It’s 4:30 in the morning as I load my skis and get in the gondola. I join a group of non-skiers already in the car. I ask them where they’re from and they tell me they’re from Fairfax, Vermont. That means they had to get up at 2:30AM to get ready and make the more-than-an-hour drive to the mountain. We ride up to the Cliff House in the dark – an interesting experience in itself. Along the way you can hear voices from below of people hiking or skinning up. Looking back toward the village of Stowe you can see a growing line of headlights coming up the Mountain Road. We get out of the gondola in the bright lights of the top building where the coffee, donuts, and other pastries are already available for consumption. Someone says “Happy Easter!” and yes, it’s the annual Easter Sunrise Service atop Mount Mansfield.
The annual Sunrise Service brings together an interesting mix of people from those primarily there for the free skiing to those who are actually there for the Easter service. For some it is an annual social celebration that includes the service and skiing followed by brunch. The attendance varies with the weather from a few hundred to well over a thousand. Good weather last year saw about 1500 in attendance.
The tradition started on April 10, 1955. Reverend Douglas Brayton, who was in his first year as pastor of the Stowe Community Church, arranged the first Easter Sunrise Service with the Mountain Company. It was held atop the single chair near the Octagon. As of writing this, I received no answers to last week’s trivia.
However Douglas’ son Ben Brayton remembers the early days well. He was fourteen when that first service was held. He says his father was given 150 free tickets for people to use the single chair. The service was at 7:00AM, not synchronized with the actual sunrise as the service is now.
For the first three years the service was held using the single chair. Then the service moved over to Spruce using the Big Spruce double chair. In 1961 the service returned to the Mansfield side with the addition of the Mansfield double chair. When the Easter weather was inclement, riding those old, slow chairlifts required dedication – and a few of the famous blankets. So as soon as the first Mansfield gondola became available in 1969, the service moved to the Cliff House and has been held there ever since.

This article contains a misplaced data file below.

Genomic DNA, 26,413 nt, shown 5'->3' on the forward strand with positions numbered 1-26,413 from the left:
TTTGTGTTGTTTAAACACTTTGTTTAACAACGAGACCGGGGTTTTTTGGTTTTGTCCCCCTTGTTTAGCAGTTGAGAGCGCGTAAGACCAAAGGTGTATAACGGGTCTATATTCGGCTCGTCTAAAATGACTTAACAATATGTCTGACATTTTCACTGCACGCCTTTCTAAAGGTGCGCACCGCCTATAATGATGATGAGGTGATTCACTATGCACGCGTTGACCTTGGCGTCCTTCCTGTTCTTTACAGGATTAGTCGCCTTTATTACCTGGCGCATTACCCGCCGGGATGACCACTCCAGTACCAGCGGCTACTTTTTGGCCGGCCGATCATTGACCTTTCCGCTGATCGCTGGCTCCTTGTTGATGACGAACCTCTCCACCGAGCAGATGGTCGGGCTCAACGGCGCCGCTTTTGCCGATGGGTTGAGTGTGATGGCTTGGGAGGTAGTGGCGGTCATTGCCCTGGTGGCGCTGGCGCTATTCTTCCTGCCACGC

For the first few years the Stowe High School Band provided musical accompaniment and Ben remembers that cold Easters caused valves and reeds to freeze. Eventually an accordion played by either Jed Prouty or Bernie Stasiak took the place of the band.
Bruce Comiskey is the fourth minister to preside over the service and his 27 year tenure is the longest. In those 27 years he only remembers a half dozen times with spectacular weather like last year’s service. Bad weather such as rain, snow or clouds can obscure the sunrise, but Bruce believes that makes attendance more meaningful – that you braved the weather to be there. There’s only been one year when the service had to be held in the base area due to wind and ice.
It is a special experience when you are lucky enough to have a clear Easter dawn that bathes the whole top of the mountain in a pink and purple glow. Then the sun starts to break over the eastern horizon – first as just a bright beam of light and then eventually the entire sun appears. Whether you came for the skiing or to celebrate Easter, whether you consider yourself religious or not, the experience can best be described as spiritual.
This Sunday will be the 60th Annual Easter Sunrise Service. The gondola will start at 4:30AM and the last car will load at 5:30AM. The service will be held outside the Cliff House starting at 5:56AM, sunrise! Following the service the gondola will be available for downloading. Weather permitting, it appears that there will be adequate snow to support skiing or riding after the service.
The end of the Stowe ski season also marks the end of the RetroSki season. A big thank you to all my readers for supporting this column. I really appreciate those who have answered trivia questions, suggested topics, or introduced yourselves to me. I look forward to returning next ski season.